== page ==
In 2013, the VAWA overturned the Supreme Court cases Oliphant vs. Squamish Indian Tribe of 1978 and Duro v. Reina which allowed intimate partner violence against Native American women by non-Native people to be prosecuted by tribal courts.[56] These new jurisdictional provisions came into effect on March 7, 2015 under Section 904: Tribal Jurisdiction Over Crimes of Domestic Violence and Section 905: Tribal Protection Orders. Section 904 allows tribes to have jurisdiction over non-Natives who have connections to a tribe given that the non-Native lives on federally-recognized tribal land, is employed on tribal land, or is married to or the partner of a Native American. Section 905 provides tribes concurrent jurisdiction with the United States federal government over intimate partner violence.[49]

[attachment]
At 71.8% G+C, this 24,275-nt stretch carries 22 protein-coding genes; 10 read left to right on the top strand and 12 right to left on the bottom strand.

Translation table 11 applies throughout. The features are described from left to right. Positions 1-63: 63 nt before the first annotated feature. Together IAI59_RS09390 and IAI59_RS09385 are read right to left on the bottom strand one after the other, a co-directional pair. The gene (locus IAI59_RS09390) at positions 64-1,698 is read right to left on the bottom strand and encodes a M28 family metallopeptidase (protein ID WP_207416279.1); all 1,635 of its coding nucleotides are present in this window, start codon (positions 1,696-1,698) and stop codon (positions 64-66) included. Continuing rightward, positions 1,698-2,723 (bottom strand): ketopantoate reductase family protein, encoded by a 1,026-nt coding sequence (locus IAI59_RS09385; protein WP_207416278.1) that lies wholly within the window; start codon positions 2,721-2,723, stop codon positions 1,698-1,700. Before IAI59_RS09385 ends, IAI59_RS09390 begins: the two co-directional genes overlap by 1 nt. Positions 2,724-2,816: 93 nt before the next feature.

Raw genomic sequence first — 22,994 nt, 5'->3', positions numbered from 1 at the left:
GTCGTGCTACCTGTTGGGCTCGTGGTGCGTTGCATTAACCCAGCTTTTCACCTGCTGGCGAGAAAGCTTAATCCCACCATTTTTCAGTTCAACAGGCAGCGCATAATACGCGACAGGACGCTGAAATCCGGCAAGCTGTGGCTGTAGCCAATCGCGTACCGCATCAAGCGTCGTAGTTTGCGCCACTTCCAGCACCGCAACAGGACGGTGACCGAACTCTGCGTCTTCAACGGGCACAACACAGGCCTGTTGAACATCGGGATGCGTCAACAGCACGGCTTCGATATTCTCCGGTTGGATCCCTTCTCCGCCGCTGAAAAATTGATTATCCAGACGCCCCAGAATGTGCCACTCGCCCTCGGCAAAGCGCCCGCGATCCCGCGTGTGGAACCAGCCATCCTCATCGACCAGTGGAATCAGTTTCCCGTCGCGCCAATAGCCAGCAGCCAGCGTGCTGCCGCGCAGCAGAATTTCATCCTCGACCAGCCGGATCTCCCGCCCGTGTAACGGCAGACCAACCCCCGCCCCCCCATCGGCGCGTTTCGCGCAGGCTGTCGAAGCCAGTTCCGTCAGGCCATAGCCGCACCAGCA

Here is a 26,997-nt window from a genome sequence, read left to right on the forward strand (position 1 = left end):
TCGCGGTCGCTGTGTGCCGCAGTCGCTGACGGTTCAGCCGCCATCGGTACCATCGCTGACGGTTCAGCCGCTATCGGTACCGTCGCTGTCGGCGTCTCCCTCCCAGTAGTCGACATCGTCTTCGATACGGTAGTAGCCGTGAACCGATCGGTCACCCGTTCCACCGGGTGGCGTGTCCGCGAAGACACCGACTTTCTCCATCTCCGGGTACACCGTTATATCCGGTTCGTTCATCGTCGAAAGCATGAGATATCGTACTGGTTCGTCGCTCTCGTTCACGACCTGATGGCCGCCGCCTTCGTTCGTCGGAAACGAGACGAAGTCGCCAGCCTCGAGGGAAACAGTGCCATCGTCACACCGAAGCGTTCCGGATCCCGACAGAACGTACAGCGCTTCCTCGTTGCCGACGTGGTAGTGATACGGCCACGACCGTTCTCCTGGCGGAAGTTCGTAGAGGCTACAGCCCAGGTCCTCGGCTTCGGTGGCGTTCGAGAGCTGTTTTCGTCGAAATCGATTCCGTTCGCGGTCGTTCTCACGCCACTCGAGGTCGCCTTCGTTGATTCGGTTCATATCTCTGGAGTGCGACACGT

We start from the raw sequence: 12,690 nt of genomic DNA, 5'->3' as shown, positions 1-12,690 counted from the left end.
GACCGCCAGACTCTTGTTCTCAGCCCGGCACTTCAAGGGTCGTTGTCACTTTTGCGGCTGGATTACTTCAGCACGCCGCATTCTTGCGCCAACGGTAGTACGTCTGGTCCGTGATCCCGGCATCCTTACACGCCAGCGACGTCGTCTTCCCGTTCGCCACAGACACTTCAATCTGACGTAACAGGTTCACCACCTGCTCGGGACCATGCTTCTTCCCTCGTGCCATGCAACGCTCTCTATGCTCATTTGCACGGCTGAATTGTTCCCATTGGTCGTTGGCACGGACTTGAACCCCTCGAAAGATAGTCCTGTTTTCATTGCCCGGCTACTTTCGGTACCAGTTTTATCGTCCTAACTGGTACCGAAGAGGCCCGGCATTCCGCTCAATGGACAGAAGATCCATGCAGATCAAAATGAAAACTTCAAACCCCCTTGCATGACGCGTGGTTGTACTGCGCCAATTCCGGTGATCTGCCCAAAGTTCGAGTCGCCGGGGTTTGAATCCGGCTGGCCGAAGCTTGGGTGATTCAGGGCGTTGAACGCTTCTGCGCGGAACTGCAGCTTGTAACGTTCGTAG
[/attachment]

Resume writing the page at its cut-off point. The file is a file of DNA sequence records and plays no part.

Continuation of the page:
Since early 2019, the VAWA has not been extended due to political disputes within the United States Congress.[57]

Reactions[edit]

In 2011, the United Nations Special Rapporteur on Violence against Women, Rashida Manjoo, reported progress in regards to violence towards women in the United States, though she also made recommendations regarding African and Native Americans, immigrants, military personnel and those who are imprisoned.[8]

See also[edit]

External links[edit]

References[edit]